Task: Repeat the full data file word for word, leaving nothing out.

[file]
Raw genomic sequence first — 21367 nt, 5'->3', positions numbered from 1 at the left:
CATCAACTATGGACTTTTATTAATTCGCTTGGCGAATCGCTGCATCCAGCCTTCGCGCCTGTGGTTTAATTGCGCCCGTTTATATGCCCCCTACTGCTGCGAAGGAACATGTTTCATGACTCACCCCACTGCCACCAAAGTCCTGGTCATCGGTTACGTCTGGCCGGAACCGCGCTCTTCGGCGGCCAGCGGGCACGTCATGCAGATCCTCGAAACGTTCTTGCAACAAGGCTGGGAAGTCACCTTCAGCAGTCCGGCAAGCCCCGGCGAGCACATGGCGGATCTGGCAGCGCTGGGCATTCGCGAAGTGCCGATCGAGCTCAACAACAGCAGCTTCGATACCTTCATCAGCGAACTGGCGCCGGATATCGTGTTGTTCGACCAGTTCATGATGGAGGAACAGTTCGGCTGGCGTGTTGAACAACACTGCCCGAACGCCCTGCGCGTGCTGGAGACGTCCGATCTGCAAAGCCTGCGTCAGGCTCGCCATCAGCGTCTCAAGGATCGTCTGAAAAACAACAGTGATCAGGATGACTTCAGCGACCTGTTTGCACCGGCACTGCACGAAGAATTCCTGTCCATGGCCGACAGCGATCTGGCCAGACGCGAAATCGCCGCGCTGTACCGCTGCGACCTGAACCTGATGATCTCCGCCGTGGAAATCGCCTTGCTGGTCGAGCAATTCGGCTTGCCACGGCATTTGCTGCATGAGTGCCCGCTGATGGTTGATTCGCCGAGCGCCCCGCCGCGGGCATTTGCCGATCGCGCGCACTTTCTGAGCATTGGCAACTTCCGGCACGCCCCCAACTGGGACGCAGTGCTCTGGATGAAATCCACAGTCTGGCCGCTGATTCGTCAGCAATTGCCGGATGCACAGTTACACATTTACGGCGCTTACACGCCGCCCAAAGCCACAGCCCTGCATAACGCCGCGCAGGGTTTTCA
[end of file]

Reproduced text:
Raw genomic sequence first — 21367 nt, 5'->3', positions numbered from 1 at the left:
CATCAACTATGGACTTTTATTAATTCGCTTGGCGAATCGCTGCATCCAGCCTTCGCGCCTGTGGTTTAATTGCGCCCGTTTATATGCCCCCTACTGCTGCGAAGGAACATGTTTCATGACTCACCCCACTGCCACCAAAGTCCTGGTCATCGGTTACGTCTGGCCGGAACCGCGCTCTTCGGCGGCCAGCGGGCACGTCATGCAGATCCTCGAAACGTTCTTGCAACAAGGCTGGGAAGTCACCTTCAGCAGTCCGGCAAGCCCCGGCGAGCACATGGCGGATCTGGCAGCGCTGGGCATTCGCGAAGTGCCGATCGAGCTCAACAACAGCAGCTTCGATACCTTCATCAGCGAACTGGCGCCGGATATCGTGTTGTTCGACCAGTTCATGATGGAGGAACAGTTCGGCTGGCGTGTTGAACAACACTGCCCGAACGCCCTGCGCGTGCTGGAGACGTCCGATCTGCAAAGCCTGCGTCAGGCTCGCCATCAGCGTCTCAAGGATCGTCTGAAAAACAACAGTGATCAGGATGACTTCAGCGACCTGTTTGCACCGGCACTGCACGAAGAATTCCTGTCCATGGCCGACAGCGATCTGGCCAGACGCGAAATCGCCGCGCTGTACCGCTGCGACCTGAACCTGATGATCTCCGCCGTGGAAATCGCCTTGCTGGTCGAGCAATTCGGCTTGCCACGGCATTTGCTGCATGAGTGCCCGCTGATGGTTGATTCGCCGAGCGCCCCGCCGCGGGCATTTGCCGATCGCGCGCACTTTCTGAGCATTGGCAACTTCCGGCACGCCCCCAACTGGGACGCAGTGCTCTGGATGAAATCCACAGTCTGGCCGCTGATTCGTCAGCAATTGCCGGATGCACAGTTACACATTTACGGCGCTTACACGCCGCCCAAAGCCACAGCCCTGCATAACGCCGCGCAGGGTTTTCA